Two-Dimensional Correlation of Fourier Transform Near-Infrared and Fourier Transform Raman Spectra I: Mixtures of Sugar and Protein

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Two-dimensional (2D) correlation of near-infrared (NIR) and Raman spectra was carried out for mixtures of protein (lysozyme) and sugar (sucrose) to investigate the potential of this technique for qualitative NIR spectral interpretation. Cross-correlation by least-squares was employed to assess changes in both sets of spectra which result from changes in the set of sample spectra. Fourier transform (FT) NIR and NIR-excited FT-Raman spectra were measured for each of the samples under the same conditions, and point-for-point 2D cross-correlation was calculated. In this technique, each wavenumber in the NIR region gives rise to a sliced Raman spectrum where each data point is correlated to the NIR wavenumber, while each wavenumber in a Raman spectrum provides a sliced NIR spectrum in which each data point is correlated to the Raman wavenumber. For example, choosing NIR wavenumbers 7272, 6960, 6324, and 4812 cm-1 gives sliced Raman spectra with features attributable to sucrose, while choosing NIR wavenumbers at 8424, 5148, 5052, and 4584 cm-1 provides slices with distinct lysozyme features. Therefore, the technique permits the determination of the most probable origin of NIR signals by connecting NIR spectra, which have rather broad and overlapped bands, to Raman spectra consisting of sharp and clearly separated bands. It is also possible to produce sliced NIR spectra of lysozyme and sucrose by properly selecting wavenumbers in their Raman spectra. The NIR slices explain which wavenumbers in the NIR region are correlated to lysozyme or to sucrose. Thus, 2D correlation spectroscopy helps explain the reasons why certain wavenumbers are selected in a chemometric calibration model.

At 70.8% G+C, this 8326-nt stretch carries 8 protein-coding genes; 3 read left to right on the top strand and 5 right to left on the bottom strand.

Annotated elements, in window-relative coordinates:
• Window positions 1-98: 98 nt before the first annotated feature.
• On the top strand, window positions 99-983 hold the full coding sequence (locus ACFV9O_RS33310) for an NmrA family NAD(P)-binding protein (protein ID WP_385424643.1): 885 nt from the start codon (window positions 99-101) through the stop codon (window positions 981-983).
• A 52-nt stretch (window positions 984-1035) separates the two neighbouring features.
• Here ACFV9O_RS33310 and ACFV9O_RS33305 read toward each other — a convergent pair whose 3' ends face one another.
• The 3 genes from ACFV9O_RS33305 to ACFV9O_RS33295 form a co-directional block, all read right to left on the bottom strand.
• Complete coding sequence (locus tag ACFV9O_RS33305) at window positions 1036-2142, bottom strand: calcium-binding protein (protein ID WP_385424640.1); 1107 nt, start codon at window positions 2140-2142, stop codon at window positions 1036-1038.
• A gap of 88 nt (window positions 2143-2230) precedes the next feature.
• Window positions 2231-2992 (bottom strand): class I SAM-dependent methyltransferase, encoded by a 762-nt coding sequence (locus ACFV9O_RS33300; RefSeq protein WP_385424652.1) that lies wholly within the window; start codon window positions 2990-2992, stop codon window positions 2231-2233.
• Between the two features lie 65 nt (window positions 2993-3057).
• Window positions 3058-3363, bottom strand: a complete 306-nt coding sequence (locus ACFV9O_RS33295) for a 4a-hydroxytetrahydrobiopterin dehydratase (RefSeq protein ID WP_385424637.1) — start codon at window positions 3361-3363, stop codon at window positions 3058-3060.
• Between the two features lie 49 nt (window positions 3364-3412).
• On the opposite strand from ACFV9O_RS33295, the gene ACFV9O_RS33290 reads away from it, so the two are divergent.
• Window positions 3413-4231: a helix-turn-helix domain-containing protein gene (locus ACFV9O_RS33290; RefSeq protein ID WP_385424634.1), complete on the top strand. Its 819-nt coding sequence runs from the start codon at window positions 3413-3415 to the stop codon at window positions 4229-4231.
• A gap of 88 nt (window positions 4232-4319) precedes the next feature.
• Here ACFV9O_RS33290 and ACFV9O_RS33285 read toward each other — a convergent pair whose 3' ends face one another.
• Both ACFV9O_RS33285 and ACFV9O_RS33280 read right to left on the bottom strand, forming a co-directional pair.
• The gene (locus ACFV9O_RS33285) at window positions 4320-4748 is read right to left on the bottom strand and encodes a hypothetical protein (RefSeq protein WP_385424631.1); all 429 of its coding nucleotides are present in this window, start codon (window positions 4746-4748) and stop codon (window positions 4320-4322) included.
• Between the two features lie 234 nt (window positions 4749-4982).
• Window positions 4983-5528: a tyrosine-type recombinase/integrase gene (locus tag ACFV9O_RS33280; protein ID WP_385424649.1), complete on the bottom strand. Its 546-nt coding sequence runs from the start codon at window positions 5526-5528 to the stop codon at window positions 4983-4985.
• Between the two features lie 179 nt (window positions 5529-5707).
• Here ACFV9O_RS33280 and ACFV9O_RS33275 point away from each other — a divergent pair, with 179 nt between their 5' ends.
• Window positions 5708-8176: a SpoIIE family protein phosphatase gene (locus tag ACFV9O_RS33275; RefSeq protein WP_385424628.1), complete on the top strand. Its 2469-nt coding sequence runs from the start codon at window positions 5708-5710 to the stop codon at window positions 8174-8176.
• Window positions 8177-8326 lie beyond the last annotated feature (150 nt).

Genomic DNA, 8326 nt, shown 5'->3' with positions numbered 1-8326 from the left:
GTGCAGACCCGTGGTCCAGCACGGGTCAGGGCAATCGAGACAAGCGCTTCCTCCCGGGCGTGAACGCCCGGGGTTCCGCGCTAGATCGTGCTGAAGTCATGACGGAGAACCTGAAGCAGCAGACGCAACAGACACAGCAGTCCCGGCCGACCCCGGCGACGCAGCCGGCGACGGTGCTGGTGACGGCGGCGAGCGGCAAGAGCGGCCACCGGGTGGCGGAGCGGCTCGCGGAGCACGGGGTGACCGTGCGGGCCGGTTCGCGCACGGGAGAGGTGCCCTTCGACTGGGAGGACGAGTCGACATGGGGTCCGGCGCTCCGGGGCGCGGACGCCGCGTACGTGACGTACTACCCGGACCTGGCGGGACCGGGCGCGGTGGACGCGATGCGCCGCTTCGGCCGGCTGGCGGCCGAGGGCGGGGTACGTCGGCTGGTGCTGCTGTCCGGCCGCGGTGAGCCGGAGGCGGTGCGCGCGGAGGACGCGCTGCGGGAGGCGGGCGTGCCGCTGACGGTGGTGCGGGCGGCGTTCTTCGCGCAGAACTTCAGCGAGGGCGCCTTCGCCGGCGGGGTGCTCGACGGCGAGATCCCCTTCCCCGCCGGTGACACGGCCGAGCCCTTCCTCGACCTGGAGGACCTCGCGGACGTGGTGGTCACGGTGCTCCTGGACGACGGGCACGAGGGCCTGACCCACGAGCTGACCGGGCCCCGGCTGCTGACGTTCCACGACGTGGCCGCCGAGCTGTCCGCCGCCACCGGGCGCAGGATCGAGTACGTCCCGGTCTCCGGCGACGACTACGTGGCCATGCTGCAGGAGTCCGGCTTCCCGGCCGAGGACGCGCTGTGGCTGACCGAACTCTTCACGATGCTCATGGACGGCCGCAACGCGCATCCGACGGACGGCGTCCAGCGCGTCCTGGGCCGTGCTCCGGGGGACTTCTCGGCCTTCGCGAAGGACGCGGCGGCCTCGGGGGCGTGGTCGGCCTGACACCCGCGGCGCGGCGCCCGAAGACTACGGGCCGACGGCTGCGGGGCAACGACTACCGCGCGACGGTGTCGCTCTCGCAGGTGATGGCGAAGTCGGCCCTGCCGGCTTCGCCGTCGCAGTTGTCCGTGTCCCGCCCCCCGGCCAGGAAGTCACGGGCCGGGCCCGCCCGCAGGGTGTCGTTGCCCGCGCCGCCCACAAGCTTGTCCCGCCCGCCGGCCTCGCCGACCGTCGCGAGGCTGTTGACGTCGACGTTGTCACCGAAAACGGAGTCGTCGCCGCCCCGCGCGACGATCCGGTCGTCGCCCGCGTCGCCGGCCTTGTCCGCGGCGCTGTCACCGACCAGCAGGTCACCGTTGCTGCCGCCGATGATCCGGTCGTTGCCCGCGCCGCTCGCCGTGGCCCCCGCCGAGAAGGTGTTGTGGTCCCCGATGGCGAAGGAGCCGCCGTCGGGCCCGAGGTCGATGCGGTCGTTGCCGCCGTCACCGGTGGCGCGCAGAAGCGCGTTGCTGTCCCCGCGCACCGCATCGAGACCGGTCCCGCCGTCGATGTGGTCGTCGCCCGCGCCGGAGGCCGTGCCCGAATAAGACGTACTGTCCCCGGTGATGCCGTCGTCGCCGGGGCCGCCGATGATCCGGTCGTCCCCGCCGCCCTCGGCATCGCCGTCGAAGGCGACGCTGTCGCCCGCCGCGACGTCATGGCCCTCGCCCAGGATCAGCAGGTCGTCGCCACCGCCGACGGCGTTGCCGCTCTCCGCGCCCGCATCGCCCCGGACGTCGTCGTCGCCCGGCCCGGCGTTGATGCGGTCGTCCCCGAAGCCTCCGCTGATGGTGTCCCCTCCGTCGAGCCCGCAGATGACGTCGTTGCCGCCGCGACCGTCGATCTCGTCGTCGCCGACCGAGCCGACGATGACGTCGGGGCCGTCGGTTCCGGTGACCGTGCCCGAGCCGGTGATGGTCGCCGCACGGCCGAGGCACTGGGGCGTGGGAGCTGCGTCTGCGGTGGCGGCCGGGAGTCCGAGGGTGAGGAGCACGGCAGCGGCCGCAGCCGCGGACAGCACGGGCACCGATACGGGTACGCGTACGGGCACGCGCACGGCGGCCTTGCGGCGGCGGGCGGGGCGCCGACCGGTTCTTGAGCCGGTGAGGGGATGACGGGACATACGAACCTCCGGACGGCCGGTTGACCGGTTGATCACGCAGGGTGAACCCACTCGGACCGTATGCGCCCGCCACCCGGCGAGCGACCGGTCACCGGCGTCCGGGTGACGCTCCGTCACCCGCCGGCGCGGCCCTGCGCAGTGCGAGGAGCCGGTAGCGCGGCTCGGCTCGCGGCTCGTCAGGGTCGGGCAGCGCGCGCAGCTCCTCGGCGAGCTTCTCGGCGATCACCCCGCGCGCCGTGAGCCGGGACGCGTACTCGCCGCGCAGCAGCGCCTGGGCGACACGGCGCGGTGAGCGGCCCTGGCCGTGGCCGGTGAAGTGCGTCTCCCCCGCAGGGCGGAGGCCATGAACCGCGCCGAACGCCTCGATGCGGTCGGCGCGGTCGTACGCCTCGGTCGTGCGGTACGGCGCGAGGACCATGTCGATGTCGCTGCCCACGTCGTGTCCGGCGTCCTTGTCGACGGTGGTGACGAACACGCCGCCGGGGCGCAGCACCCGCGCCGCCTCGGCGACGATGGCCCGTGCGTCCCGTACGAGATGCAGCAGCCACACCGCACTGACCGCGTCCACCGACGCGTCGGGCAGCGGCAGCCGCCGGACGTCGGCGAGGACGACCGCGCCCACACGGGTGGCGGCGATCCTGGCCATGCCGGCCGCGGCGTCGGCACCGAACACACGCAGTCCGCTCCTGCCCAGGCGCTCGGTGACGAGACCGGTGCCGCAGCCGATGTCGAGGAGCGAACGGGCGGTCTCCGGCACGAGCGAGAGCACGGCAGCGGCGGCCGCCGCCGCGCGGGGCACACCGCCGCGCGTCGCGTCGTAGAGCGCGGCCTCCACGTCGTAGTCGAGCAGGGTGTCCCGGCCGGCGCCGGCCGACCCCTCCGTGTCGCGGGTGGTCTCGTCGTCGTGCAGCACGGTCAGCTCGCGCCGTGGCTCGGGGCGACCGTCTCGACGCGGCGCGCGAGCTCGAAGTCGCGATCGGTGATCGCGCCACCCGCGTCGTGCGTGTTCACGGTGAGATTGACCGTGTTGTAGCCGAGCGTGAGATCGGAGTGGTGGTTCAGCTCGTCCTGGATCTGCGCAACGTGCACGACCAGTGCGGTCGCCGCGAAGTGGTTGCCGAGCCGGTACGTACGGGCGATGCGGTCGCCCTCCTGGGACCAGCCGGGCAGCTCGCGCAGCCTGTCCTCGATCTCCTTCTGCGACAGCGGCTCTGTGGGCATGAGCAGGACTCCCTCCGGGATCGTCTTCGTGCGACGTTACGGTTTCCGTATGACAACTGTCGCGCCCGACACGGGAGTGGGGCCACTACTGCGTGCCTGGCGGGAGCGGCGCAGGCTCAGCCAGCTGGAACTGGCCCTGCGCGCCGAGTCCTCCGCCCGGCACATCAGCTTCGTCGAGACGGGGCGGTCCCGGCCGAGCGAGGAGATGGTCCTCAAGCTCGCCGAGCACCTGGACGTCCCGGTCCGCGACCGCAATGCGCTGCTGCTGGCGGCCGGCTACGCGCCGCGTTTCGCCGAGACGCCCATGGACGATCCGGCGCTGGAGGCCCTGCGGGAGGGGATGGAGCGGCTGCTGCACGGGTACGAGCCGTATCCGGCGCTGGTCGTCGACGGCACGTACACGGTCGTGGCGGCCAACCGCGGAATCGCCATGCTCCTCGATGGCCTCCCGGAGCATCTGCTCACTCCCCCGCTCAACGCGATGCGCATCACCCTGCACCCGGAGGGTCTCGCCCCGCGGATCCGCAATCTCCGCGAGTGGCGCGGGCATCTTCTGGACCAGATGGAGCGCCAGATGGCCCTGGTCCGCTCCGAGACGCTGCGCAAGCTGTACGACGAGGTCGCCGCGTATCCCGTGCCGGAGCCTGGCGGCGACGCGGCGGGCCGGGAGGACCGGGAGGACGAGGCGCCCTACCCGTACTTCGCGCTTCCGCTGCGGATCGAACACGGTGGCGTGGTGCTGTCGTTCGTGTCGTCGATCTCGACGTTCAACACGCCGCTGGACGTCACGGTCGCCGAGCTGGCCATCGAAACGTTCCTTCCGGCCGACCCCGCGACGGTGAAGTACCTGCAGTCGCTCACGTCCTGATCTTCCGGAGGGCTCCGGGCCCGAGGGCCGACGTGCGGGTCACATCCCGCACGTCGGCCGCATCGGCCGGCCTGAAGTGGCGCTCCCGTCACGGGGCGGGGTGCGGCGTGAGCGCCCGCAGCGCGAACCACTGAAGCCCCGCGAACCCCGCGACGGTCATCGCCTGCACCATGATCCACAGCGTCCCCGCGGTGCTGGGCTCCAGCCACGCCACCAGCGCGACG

Keywords: 2D correlation spectroscopy; FT-Raman; NIR spectroscopy; Near-infrared; Spectral correlations; Two-dimensional correlations

Document Type: Research Article


Affiliations: 1: Department of Biological and Agricultural Engineering, College of Agriculture and Life Sciences, North Carolina State University, Raleigh, North Carolina 27695-7625 2: Department of Chemistry, School of Science, Kwansei-Gakuin University, Uegahara, Nishinomiya 662, Japan

Publication date: April 1, 1996

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